It’s all very cool and trendy, with the excellent cutting edge prose that is Gibson’s trademark. Unfortunately it is also very soulless and uninteresting. Taken individually, the scenes in this book are splendid. Elaborately crafted little vignettes, meticulously describing a setting and the actors inside it. As a narrative, I felt it didn’t seem to go anywhere. This is the first Gibson book I have actively disliked. I gave up about halfway through since I honestly couldn’t work up the least motivation to pick the book up again.
This graphic novel is one of the classics for good reason. Well drawn and masterfully written, it is a tale of a disillusioned world and its disillusioned heroes. The heroes are well into middle age as they must unite again to save the world. Even if you are skeptical to the format, you should give Watchmen a chance. You won’t be disappointed.
Gibson is not what you would call a prolific writer. Every now and then something dribbles out. The works are generally short, although the ultradesigned packaging can fool you into thinking otherwise. I am a huge fan of Neuromancer and his other early works. Virtual Light, Idoru and All Tomorrows Parties were all good, but it felt like he was just showing off and not really putting his heart into the thing. Pattern recognition is much much better.
The story starts in London where our heroine has to deal with the peculiar and uniquely retro British way of constructing household appliances and home furnishings in general. The novel is quite simply put one of the best I have ever read. The elegance of Gibson’s inventive and very modern prose takes us into a world of branding and a mysterious body of footage which has spawned it’s own subculture. The heroine, Cayce Pollard (in-joke for Gibson fans is the way her first name is pronounced “Case”) is very likeable in her imperfections and phobias. The descriptions are flawless as we follow the action exclusively from her point of view.
Her friends are the colorful protagonists of the world in which we ourselves live. A world of global powermongers seeking influence, but not by the unfashionable means of violence. These persons, in Gibson’s trademark way only glimpsed from somewhere further down the food chain, are postmodern creatures, influencing without revealing themselves. Cayce herself has friends in many places, and like many of us now living in ***cliché warning*** an increasingly global society, we communicate via email for close friends, as well as chatrooms and message boards where we can easily find likeminded people, people who share a common interest. Larry Niven talked about how, in a society with instantaneous, cheap transportation, social clubs became increasingly important when men and women needed to anchor their lives socially as geographical roots became blurred. In the same way, Gibson explores how, with internet technologies it is quite possible, indeed necessary, today to be far from friends, but still very close.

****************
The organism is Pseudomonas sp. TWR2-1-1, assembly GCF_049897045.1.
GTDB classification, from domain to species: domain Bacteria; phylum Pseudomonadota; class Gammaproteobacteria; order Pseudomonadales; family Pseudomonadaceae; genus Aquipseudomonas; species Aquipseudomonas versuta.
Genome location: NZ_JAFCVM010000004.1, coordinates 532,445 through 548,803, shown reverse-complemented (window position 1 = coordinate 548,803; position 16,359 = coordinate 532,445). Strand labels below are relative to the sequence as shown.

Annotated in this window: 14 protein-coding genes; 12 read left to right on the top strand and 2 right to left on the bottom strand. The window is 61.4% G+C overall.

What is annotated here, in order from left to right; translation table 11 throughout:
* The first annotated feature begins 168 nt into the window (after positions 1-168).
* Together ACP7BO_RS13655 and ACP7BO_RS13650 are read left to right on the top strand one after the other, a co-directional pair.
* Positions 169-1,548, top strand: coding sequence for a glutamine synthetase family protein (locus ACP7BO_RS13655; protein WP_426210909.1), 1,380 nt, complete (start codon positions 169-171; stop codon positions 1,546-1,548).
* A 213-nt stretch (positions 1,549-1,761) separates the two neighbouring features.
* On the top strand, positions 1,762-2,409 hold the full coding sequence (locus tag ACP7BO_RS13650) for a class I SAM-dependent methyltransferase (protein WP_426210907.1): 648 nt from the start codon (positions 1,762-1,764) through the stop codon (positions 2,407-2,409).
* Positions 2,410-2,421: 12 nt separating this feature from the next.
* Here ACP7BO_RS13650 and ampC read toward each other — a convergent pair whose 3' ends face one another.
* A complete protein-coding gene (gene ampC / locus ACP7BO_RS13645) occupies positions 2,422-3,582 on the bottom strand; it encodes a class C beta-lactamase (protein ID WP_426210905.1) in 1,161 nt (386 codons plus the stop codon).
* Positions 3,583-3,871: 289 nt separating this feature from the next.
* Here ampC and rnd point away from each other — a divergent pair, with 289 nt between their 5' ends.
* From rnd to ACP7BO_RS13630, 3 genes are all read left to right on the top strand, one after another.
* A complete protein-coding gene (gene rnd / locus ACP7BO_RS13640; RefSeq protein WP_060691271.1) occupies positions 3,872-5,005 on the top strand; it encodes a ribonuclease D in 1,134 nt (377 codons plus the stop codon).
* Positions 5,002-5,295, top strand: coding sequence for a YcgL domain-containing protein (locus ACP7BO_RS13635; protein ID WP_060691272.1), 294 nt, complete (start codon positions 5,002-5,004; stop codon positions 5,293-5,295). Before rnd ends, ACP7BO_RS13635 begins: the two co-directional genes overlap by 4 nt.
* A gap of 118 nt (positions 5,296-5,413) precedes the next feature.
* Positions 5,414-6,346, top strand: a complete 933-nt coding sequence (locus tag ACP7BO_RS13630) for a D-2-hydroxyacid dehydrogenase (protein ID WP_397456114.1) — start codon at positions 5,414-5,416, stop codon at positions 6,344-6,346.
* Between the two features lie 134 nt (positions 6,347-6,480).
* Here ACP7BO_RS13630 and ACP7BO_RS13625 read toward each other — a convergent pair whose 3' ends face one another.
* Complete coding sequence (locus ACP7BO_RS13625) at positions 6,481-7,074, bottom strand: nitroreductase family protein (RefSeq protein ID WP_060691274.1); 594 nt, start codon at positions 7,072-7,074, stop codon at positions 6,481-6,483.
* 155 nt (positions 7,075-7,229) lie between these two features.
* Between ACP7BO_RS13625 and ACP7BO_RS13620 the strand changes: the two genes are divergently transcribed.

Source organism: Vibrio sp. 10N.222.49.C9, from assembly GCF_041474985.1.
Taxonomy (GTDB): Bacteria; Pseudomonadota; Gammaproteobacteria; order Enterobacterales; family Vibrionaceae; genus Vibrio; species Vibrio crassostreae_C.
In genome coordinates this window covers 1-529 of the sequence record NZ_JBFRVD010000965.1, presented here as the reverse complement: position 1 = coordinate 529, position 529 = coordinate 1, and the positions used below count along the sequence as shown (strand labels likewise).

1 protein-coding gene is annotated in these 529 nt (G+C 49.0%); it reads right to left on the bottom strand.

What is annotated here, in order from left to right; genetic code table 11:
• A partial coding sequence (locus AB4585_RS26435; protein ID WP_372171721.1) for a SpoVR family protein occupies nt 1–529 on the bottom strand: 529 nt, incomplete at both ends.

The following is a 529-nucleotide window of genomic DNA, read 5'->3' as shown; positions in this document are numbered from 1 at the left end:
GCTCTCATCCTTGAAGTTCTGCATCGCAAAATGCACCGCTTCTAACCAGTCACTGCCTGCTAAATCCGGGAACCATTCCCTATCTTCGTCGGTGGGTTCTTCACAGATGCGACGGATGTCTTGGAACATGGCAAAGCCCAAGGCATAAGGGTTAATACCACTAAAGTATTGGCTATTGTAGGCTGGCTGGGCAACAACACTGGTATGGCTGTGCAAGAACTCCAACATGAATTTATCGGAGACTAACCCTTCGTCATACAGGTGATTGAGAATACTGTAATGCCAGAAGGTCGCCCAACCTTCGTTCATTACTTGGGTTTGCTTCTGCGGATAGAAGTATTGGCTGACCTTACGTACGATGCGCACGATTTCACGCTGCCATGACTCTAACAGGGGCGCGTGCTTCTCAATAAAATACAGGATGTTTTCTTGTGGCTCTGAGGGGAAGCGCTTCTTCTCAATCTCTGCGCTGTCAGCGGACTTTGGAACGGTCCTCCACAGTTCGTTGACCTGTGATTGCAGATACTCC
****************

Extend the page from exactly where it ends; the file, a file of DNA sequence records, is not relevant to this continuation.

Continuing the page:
So, a “lifestyle” piece from Gibson which absolutely fascinated me and sucked me in like few other books have. Cyberpunk, having been invented by Gibson himself way back in 1984, is alive and well as the most cutting edge way to be a spectator to our own world.
Gibson invented the cyberpunk subgenre with this plot-wise loosely connected series of books and he revitalized SciFi in the process. His sparse, cool prose and his approach to characterization mark the writing of many of his successors, probably chief among those Neal Stephenson.
His descriptions of cyberculture have aged well, since he was wise enough not to be too specific about hardware and software. He himself attributes this to the fact that he had never owned a computer at the time, although that is, in typical Gibson fashion, probably far too modest a justification. Another interesting fact is that these novels were written in the mid eighties, but illustrate many of the advances in computer technology which scientists and engineers are striving towards today in 2010. Whether his ideas on man-machine interfaces are simply the result of some very good thinking, and whether he inspired a generations of computer wiz kids is, of course, open to debate.
His work remains one of the pinnacles of SciFi, and his ability to distill the essence of something into a single, cool sentence remains, perhaps, unrivaled.
Probably the funniest book I have ever read. An angel and a demon, specifically the angel who guarded the gates of Eden and the demon who gave the apple to Eve, are now in charge of Great Britain. Over the millennia, they have pretty much decided that their lives will be a whole lot simpler if they stop fighting and instead fudge their reports to their respective superiors while getting on with living the good life. This all works fine until the Antichrist is due to be born. In England.
So funny it made my stomach ache from the laughter. The subtle, understated little English gems of humor are carefully woven into an engaging, and ultimately absurd (and absurdly good and funny) story. Does for me what Pratchett cannot do alone, which is to say suck me in and make me want to read it to the end.